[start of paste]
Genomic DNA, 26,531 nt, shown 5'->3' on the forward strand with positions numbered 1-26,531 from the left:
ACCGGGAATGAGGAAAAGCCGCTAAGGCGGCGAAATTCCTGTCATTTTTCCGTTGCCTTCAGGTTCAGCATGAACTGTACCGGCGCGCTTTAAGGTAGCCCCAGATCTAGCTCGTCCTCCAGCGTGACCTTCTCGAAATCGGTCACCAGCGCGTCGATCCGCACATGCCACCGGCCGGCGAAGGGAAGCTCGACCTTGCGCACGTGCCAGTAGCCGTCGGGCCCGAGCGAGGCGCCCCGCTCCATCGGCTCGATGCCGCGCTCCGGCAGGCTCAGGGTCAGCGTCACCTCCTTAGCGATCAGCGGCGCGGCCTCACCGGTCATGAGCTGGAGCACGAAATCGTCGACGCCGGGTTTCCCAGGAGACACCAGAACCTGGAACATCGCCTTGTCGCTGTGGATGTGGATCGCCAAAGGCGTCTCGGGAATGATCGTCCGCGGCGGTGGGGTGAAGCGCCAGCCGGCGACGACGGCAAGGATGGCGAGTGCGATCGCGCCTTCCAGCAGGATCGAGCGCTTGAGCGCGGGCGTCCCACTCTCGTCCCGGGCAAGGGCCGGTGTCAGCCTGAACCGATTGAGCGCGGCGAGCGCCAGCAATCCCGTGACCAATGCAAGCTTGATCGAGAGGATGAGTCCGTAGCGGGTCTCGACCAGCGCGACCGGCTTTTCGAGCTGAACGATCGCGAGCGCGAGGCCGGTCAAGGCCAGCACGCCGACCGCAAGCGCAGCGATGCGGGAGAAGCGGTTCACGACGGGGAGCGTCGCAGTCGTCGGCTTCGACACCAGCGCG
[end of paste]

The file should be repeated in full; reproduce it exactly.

Genomic DNA, 26,531 nt, shown 5'->3' on the forward strand with positions numbered 1-26,531 from the left:
ACCGGGAATGAGGAAAAGCCGCTAAGGCGGCGAAATTCCTGTCATTTTTCCGTTGCCTTCAGGTTCAGCATGAACTGTACCGGCGCGCTTTAAGGTAGCCCCAGATCTAGCTCGTCCTCCAGCGTGACCTTCTCGAAATCGGTCACCAGCGCGTCGATCCGCACATGCCACCGGCCGGCGAAGGGAAGCTCGACCTTGCGCACGTGCCAGTAGCCGTCGGGCCCGAGCGAGGCGCCCCGCTCCATCGGCTCGATGCCGCGCTCCGGCAGGCTCAGGGTCAGCGTCACCTCCTTAGCGATCAGCGGCGCGGCCTCACCGGTCATGAGCTGGAGCACGAAATCGTCGACGCCGGGTTTCCCAGGAGACACCAGAACCTGGAACATCGCCTTGTCGCTGTGGATGTGGATCGCCAAAGGCGTCTCGGGAATGATCGTCCGCGGCGGTGGGGTGAAGCGCCAGCCGGCGACGACGGCAAGGATGGCGAGTGCGATCGCGCCTTCCAGCAGGATCGAGCGCTTGAGCGCGGGCGTCCCACTCTCGTCCCGGGCAAGGGCCGGTGTCAGCCTGAACCGATTGAGCGCGGCGAGCGCCAGCAATCCCGTGACCAATGCAAGCTTGATCGAGAGGATGAGTCCGTAGCGGGTCTCGACCAGCGCGACCGGCTTTTCGAGCTGAACGATCGCGAGCGCGAGGCCGGTCAAGGCCAGCACGCCGACCGCAAGCGCAGCGATGCGGGAGAAGCGGTTCACGACGGGGAGCGTCGCAGTCGTCGGCTTCGACACCAGCGCG